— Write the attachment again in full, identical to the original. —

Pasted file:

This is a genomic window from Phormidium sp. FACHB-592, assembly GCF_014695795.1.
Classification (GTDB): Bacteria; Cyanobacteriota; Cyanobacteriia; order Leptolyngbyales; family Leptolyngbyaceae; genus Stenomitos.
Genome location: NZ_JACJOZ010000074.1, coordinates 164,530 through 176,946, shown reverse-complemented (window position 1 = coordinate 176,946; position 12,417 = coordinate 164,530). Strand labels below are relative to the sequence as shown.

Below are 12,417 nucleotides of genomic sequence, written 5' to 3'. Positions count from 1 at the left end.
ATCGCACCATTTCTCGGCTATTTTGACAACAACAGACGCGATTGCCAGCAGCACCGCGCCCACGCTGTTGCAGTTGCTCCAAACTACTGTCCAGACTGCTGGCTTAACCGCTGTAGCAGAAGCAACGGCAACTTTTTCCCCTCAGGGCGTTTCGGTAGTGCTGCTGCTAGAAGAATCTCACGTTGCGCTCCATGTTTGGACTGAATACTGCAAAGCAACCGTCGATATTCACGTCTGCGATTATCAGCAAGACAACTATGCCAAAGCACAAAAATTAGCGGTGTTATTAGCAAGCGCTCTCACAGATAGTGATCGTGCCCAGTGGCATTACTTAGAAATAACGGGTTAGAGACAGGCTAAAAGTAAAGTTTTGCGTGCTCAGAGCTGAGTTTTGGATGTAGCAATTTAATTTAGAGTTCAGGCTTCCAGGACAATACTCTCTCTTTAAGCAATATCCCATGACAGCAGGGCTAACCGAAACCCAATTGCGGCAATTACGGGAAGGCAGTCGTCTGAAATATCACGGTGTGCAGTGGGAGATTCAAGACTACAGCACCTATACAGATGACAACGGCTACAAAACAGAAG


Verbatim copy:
This is a genomic window from Phormidium sp. FACHB-592, assembly GCF_014695795.1.
Classification (GTDB): Bacteria; Cyanobacteriota; Cyanobacteriia; order Leptolyngbyales; family Leptolyngbyaceae; genus Stenomitos.
Genome location: NZ_JACJOZ010000074.1, coordinates 164,530 through 176,946, shown reverse-complemented (window position 1 = coordinate 176,946; position 12,417 = coordinate 164,530). Strand labels below are relative to the sequence as shown.

Below are 12,417 nucleotides of genomic sequence, written 5' to 3'. Positions count from 1 at the left end.
ATCGCACCATTTCTCGGCTATTTTGACAACAACAGACGCGATTGCCAGCAGCACCGCGCCCACGCTGTTGCAGTTGCTCCAAACTACTGTCCAGACTGCTGGCTTAACCGCTGTAGCAGAAGCAACGGCAACTTTTTCCCCTCAGGGCGTTTCGGTAGTGCTGCTGCTAGAAGAATCTCACGTTGCGCTCCATGTTTGGACTGAATACTGCAAAGCAACCGTCGATATTCACGTCTGCGATTATCAGCAAGACAACTATGCCAAAGCACAAAAATTAGCGGTGTTATTAGCAAGCGCTCTCACAGATAGTGATCGTGCCCAGTGGCATTACTTAGAAATAACGGGTTAGAGACAGGCTAAAAGTAAAGTTTTGCGTGCTCAGAGCTGAGTTTTGGATGTAGCAATTTAATTTAGAGTTCAGGCTTCCAGGACAATACTCTCTCTTTAAGCAATATCCCATGACAGCAGGGCTAACCGAAACCCAATTGCGGCAATTACGGGAAGGCAGTCGTCTGAAATATCACGGTGTGCAGTGGGAGATTCAAGACTACAGCACCTATACAGATGACAACGGCTACAAAACAGAAG